Also I know you said you don't think you have a space for pigs. I have heard that some of the finest pork everywhere is produced on mast. What that means is pork produced in a natural setting... the forest! Pigs are designed to root and dig and forage in a wooded setting. Like some of our other friends on here have shown they thrive on acorns and other thing like that.

Your hilly woodland may just work for a couple of pigs.
 

farmerlor

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Farmfresh said:
I LOVE turkeys and they would give you a lot of meat, but they do take some experience to get them started. They are about half the size of my broiler chicks when they hatch! I like to start a few chicks with mine. It helps the poults to find the food and water better and helps them get started.

Also I know you said you don't think you have a space for pigs. I have heard that some of the finest pork everywhere is produced on mast. What that means is pork produced in a natural setting... the forest! Pigs are designed to root and dig and forage in a wooded setting. Like some of our other friends on here have shown they thrive on acorns and other thing like that.

Your hilly woodland may just work for a couple of pigs.
I agree about the pork. Did you know that in the old days you could rent a pig to dig up tree roots for you? They love to graze and dig for food.
 

Farmfresh

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When I raised rabbits we bought high quality green leafy 75 pound bales of alfalfa (lots of horse folk around here) for about $5.00 a bale. I had a feeder with a bottom in it so the good leafy part was not wasted. I used hay almost solely for my bucks and non- breeding does.

Worked for me.
 

CrimsonRose

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For meat hands down my rabbits are the easiest... unlike baby chicks you don't need a brooder or other fancy care the mom does it all for you... some people process the babies at 8 weeks and up to that point most of their food comes from moms milk so you have almost no money in the meat... And Rabbits resell fairly easy so you can even sell some to help pay for feed... In the summer I put my kiddos to work pulling up weeds to feed them and they get the extra garden scraps... the most you will ever spend on the bunnies is the housing... after the initial cost of hutches they are really cheap to raise!

Chickens I hate to process they are a royal pain... Rabbits are much easier!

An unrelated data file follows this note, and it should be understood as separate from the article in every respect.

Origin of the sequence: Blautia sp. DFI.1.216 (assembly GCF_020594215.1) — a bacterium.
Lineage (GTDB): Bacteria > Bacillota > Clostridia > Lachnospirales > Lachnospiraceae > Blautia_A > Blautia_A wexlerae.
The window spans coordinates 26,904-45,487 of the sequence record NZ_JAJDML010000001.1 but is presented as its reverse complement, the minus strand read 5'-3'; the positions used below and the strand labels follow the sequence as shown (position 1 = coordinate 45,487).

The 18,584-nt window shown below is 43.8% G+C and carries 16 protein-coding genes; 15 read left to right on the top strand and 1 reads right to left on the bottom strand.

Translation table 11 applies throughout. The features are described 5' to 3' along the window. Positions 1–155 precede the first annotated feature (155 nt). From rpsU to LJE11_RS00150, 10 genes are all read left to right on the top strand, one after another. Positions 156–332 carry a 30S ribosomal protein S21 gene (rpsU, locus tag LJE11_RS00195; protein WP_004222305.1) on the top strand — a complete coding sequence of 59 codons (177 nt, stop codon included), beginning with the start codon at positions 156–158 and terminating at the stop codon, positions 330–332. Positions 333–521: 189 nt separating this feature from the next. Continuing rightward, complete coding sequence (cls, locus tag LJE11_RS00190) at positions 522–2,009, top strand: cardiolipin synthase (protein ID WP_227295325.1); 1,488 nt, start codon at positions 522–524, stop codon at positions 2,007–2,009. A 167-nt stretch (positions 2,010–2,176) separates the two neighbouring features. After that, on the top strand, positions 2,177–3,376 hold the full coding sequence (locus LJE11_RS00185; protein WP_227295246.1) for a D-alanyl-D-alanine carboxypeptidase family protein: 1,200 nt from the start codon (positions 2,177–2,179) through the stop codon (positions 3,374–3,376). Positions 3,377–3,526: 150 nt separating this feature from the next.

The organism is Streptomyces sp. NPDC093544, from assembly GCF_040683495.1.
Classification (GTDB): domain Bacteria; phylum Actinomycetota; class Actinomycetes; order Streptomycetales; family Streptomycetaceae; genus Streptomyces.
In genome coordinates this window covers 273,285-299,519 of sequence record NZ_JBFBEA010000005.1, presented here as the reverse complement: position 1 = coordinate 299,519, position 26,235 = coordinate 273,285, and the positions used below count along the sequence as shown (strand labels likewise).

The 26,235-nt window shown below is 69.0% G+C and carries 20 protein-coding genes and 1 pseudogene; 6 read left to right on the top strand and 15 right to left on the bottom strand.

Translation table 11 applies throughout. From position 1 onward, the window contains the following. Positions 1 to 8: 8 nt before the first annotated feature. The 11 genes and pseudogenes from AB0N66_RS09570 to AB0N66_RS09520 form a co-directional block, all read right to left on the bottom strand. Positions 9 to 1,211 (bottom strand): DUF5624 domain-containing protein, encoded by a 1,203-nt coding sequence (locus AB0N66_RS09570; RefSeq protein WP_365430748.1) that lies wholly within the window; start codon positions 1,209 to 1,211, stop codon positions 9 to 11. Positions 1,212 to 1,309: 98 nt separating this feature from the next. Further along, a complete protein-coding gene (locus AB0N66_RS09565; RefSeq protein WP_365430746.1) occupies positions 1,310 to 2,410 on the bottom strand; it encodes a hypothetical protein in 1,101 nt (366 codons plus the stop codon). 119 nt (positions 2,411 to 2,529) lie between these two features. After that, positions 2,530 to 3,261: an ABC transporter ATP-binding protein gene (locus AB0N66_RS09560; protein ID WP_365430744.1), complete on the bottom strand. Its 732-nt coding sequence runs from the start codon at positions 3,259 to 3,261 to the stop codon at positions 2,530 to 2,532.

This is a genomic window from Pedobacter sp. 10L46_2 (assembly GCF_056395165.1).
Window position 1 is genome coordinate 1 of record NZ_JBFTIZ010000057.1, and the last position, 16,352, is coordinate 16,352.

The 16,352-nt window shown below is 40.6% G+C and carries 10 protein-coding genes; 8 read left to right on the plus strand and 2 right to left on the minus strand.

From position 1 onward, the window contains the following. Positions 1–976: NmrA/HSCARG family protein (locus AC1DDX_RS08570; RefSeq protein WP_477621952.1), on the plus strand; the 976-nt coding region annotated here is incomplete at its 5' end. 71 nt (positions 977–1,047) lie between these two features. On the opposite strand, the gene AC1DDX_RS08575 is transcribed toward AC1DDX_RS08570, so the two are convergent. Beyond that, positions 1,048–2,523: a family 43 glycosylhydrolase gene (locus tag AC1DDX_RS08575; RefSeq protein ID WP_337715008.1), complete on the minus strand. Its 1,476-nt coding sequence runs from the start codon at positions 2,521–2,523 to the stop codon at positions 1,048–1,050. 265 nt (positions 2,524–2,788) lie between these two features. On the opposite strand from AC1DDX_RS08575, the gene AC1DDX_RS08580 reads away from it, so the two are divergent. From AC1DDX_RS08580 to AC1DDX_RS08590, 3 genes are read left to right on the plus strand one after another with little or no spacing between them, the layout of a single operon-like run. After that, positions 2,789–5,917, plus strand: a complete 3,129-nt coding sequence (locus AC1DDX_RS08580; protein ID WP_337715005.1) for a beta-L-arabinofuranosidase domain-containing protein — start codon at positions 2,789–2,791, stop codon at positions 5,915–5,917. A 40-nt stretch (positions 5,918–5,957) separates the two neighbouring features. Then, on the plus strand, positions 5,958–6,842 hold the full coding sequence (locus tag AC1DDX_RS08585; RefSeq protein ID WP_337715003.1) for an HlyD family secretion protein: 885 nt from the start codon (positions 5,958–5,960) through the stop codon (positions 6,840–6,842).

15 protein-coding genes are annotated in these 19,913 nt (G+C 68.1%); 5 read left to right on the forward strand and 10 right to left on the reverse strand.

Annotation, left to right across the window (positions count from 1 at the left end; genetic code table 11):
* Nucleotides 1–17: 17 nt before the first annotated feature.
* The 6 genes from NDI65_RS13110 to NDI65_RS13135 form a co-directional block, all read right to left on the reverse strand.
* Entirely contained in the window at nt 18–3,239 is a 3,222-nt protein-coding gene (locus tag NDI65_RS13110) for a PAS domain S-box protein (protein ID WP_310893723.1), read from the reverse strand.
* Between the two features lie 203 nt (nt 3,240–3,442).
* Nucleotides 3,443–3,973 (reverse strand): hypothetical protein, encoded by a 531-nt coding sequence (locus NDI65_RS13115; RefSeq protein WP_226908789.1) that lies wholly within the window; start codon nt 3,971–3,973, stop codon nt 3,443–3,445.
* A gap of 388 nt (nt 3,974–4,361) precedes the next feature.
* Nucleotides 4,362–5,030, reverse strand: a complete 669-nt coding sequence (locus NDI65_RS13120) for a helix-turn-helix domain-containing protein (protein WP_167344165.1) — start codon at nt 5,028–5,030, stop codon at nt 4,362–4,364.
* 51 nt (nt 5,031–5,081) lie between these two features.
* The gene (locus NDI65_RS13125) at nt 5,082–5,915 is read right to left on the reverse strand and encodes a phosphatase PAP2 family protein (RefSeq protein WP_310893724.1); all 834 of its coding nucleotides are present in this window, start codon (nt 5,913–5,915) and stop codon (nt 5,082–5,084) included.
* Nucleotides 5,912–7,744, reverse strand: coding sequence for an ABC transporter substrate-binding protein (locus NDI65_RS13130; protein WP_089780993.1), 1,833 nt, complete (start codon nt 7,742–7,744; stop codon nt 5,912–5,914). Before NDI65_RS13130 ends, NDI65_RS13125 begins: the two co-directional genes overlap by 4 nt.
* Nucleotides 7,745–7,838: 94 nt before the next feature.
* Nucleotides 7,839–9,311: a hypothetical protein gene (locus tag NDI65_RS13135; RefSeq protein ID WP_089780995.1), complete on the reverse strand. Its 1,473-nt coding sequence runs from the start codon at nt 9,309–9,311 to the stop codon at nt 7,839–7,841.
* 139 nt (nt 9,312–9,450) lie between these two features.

Another option since you already have goats is the breed them to another meat goat buck next time you need to freshen them so the babies will be meatie...

If cost is a factor another cheap animal to raise is coturnix quail... They mature fast you get extra "baby eggs" from them that the kiddos will love and they don't take much space at all! Super easy to process as well... only downfall to them is you will need an incubator to hatch more out or a really good broody hen...
 

tortoise

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Blackbird said:
Tort, have you heard about using vanilla extract to help a doe conceive? I was told that by someone but haven't done it myself. You might want to look into it... Or do you specifically think it's the bucks?
It's the buck. I got all my meaties this year out of him (while at a different breeder). So I know he is physically all there.

I paired him with my most productive doe. She has NEVER not taken a breeding before. She's docile for breeding, but she does hop around. So then I put him with a young doe. She might have been too young.

*sigh*

Vanilla might work, but my #1 goal is hardy, vigorous animals. If I have to "baby" it, it is butchered or sold. I won't deal with babying these rabbits.

I worked at a dog kennel that helped their puppies. Over 30 years, they went from vigorous to not worth breeding anymore. Litter size was dramatically down. Whelping took up to 12 hours. No natural breedings anymore.

I won't put up with that in my rabbits.
 

Wifezilla

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Crimson, I got lucky and had one of my coturnix go broody. She only managed to hatch 3 and keep 1 alive until adulthood, but it was her first time and coturnix are notoriously bad mothers, so I still call that a win! LOL I will see if she tries again in spring.

As for having a hen hatch out quail eggs, it is not recommended. Even if you are using a little silkie, the eggs can get crushed. Also there are diseases that chickens are naturally immune to that quail are not. If the chickens are carriers, quail will die and the chickens wont get so much as a sniffle.